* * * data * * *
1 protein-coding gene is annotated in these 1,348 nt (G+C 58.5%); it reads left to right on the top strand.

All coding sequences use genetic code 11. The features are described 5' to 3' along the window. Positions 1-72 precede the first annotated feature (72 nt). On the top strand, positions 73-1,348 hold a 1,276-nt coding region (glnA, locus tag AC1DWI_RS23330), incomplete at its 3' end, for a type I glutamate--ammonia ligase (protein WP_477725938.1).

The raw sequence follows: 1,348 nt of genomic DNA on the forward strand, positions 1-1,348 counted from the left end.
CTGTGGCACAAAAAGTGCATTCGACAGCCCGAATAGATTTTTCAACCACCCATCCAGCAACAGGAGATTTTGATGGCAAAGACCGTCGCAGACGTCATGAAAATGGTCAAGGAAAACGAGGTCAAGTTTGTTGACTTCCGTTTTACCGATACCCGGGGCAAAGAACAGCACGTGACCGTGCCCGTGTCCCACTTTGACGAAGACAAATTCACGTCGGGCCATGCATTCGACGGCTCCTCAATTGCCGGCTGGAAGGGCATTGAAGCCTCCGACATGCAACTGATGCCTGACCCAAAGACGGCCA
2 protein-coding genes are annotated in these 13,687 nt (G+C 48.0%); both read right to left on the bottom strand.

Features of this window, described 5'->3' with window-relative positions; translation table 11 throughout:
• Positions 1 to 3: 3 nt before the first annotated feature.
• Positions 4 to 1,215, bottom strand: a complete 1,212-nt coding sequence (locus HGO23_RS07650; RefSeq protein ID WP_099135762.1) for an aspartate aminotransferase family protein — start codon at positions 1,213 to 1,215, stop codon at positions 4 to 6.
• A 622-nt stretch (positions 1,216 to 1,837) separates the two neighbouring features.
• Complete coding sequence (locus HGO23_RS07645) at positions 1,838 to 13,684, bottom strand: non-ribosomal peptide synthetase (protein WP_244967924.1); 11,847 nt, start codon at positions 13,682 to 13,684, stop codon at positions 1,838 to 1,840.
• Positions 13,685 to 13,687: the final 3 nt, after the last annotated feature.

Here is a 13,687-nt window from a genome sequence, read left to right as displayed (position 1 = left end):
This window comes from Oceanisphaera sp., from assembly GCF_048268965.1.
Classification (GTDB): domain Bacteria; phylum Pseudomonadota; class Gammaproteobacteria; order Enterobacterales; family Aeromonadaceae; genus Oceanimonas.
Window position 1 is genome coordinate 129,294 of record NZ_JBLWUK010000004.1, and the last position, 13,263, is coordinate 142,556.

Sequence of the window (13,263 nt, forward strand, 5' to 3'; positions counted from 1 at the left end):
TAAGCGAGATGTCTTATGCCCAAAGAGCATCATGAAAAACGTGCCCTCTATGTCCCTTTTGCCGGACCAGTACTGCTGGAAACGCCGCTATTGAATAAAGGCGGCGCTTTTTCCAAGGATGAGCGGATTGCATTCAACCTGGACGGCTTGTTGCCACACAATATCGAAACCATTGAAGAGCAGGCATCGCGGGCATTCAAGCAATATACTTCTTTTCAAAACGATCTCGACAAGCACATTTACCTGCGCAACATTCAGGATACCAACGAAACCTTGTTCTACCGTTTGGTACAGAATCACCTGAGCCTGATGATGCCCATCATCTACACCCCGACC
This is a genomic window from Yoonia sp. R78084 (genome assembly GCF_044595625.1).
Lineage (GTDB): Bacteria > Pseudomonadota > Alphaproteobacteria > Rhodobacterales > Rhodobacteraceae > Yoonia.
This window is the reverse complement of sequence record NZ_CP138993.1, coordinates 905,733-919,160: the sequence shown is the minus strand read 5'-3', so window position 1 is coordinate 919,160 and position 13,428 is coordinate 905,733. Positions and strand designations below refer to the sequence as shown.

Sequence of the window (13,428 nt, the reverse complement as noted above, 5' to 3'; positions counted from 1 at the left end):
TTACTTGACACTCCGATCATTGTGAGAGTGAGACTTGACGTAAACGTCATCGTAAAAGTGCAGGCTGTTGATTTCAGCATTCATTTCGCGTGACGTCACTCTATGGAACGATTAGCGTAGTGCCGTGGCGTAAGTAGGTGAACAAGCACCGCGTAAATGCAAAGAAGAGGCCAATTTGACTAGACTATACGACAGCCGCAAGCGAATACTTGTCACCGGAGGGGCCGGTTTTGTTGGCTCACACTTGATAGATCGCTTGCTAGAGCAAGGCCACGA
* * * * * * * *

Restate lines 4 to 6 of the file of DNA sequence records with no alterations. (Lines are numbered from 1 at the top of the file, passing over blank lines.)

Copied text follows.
CTGTGGCACAAAAAGTGCATTCGACAGCCCGAATAGATTTTTCAACCACCCATCCAGCAACAGGAGATTTTGATGGCAAAGACCGTCGCAGACGTCATGAAAATGGTCAAGGAAAACGAGGTCAAGTTTGTTGACTTCCGTTTTACCGATACCCGGGGCAAAGAACAGCACGTGACCGTGCCCGTGTCCCACTTTGACGAAGACAAATTCACGTCGGGCCATGCATTCGACGGCTCCTCAATTGCCGGCTGGAAGGGCATTGAAGCCTCCGACATGCAACTGATGCCTGACCCAAAGACGGCCA
2 protein-coding genes are annotated in these 13,687 nt (G+C 48.0%); both read right to left on the bottom strand.

Features of this window, described 5'->3' with window-relative positions; translation table 11 throughout: